Published: December 14, 2010
The final sale of the 2010 auction season at Thomaston Place was conducted over the weekend of November 6, with strong results posted. With more than 1,200 lots offered during the course of the two-day sale, auctioneer Kaja Veilleux kept up a brisk pace, selling items that clients expressed an interest in, and briskly passing those that nobody seemed to give a hoot about.
A diverse and quality auction, virtually every category of worth was represented. Orientalia once again performed exceptionally well. Jewelry, including a selection of Renaissance pieces, sold beyond expectations, and the usual selection of nautical paintings and accessories, folk art and everything else brought solid prices.
As is always the case, a full house of buyers was on hand for the sale. Veilleux commented that telephone bidding was near a record high for the gallery, absentee bids were plentiful and Internet bidding was also on the increase.
The crowd was quick to bid and the auction got underway with an early Twentieth Century mohair teddy bear with jointed head, arms and legs. Veilleux teased the crowd with the lot as he went over some last minute details regarding the terms of sale, and he then affectionately presented the bear for bidding. Taking a $600 bid from the gallery to open the lot, the bear, estimated at $700/900, hammered down moments later for $1,495.
A few lots later, an oil on paper, laid to board, portrait of a young woman by William Matthew Prior, was offered, and sold between estimates at $3,450. A double portrait of two young girls from Brooklyn that was painted in the manner of Prior did well at $14,950.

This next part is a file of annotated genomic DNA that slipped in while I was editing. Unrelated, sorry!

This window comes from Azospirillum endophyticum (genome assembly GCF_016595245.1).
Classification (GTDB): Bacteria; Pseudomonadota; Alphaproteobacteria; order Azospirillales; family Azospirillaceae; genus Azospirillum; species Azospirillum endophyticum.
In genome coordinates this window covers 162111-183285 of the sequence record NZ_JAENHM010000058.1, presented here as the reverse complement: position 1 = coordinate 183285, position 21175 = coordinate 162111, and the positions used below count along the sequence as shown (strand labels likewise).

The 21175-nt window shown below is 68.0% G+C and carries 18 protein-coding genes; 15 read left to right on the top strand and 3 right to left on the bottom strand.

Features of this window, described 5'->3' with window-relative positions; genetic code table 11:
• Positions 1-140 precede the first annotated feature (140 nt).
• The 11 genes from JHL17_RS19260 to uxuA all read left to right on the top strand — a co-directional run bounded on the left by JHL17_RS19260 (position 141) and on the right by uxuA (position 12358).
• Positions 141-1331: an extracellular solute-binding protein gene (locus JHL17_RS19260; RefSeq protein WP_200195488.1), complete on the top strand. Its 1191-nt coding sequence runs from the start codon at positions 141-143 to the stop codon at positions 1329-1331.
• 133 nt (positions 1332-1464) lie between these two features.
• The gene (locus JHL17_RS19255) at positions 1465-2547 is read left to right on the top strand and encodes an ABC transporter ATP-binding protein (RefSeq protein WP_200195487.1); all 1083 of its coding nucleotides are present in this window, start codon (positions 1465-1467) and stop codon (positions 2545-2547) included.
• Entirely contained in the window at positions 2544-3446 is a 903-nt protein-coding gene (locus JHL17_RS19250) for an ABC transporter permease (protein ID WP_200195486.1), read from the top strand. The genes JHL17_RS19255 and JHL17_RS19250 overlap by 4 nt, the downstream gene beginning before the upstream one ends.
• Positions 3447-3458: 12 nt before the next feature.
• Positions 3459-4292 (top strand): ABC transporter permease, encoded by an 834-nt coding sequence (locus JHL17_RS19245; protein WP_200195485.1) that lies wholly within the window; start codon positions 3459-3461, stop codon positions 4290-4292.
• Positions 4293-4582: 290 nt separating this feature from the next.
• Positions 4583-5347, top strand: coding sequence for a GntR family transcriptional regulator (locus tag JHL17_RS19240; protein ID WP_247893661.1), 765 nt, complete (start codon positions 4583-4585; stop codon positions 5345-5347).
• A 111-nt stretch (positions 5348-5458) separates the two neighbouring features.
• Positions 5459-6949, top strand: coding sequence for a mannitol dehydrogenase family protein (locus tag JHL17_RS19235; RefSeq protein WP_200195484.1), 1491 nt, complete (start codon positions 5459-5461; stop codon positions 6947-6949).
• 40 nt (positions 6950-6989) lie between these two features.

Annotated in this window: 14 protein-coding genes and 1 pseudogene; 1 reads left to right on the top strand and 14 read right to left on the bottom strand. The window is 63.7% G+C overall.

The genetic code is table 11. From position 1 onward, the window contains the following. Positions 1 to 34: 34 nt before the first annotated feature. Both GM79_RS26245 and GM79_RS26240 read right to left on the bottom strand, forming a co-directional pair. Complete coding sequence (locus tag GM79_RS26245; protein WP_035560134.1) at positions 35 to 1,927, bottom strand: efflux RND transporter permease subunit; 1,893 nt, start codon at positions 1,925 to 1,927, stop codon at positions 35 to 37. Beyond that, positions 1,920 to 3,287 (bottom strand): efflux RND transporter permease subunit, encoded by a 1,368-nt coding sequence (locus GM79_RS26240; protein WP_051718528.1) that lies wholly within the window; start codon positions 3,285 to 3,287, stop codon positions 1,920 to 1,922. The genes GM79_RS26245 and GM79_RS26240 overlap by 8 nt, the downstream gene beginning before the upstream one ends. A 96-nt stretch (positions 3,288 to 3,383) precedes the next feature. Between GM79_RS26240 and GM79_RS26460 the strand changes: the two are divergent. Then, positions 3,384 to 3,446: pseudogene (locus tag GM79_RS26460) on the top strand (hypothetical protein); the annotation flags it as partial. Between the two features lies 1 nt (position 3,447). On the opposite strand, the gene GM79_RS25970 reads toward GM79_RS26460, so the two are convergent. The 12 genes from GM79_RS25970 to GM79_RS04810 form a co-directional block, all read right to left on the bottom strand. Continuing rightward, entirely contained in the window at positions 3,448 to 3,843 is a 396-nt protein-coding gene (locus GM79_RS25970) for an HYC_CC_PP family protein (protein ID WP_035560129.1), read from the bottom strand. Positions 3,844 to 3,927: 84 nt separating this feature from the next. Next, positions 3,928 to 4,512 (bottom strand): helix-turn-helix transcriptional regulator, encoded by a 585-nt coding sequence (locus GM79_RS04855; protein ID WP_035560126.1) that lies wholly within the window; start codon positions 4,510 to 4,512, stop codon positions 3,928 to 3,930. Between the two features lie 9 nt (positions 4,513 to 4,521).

Numerous items in the auction had been consigned from the estate of Ann Bigelow Stern, who had homes in New York and Blue Hills, Maine. After her mother’s death in 1968, Stern worked to realize her parents’ vision of converting their Katonah, N.Y., home into a public museum to complement the summer music festival they began there in 1945. Stern served at the Caramoor Center for Music and the Arts as president and board member for more than 20 years. Her father, Walter Tower Rosen, was a noted collector of decorative arts.
While a wide variety of merchandise with Stern collection provenance was offered, the items that attracted the most attention came from the selection of Renaissance jewelry from the Seventeenth and Eighteenth Centuries. A dozen lots made up the assortment of jewelry that ranged from a simple Seventeenth Century crucifix to an elaborate pendant depicting St George slaying the dragon.
Leading the group was the rare Renaissance period St George pendant, “worked in a high carat gold with multicolored enamel,” decorated and set with approximately 29 square-cut diamonds. Estimated at $10/20,000, the pendant opened for bidding at $6,000, with numerous hands in the air throughout the gallery. The banks of phone bidders were also active, and the lot moved quickly in $1,000 increments. A lady seated in the rear of the gallery pushed hard for the lot, hitting it at $25,000, then again at $32,000, and again at $40,000. Veilleux advanced the bid to $42,000, coming quickly from a phone bidder.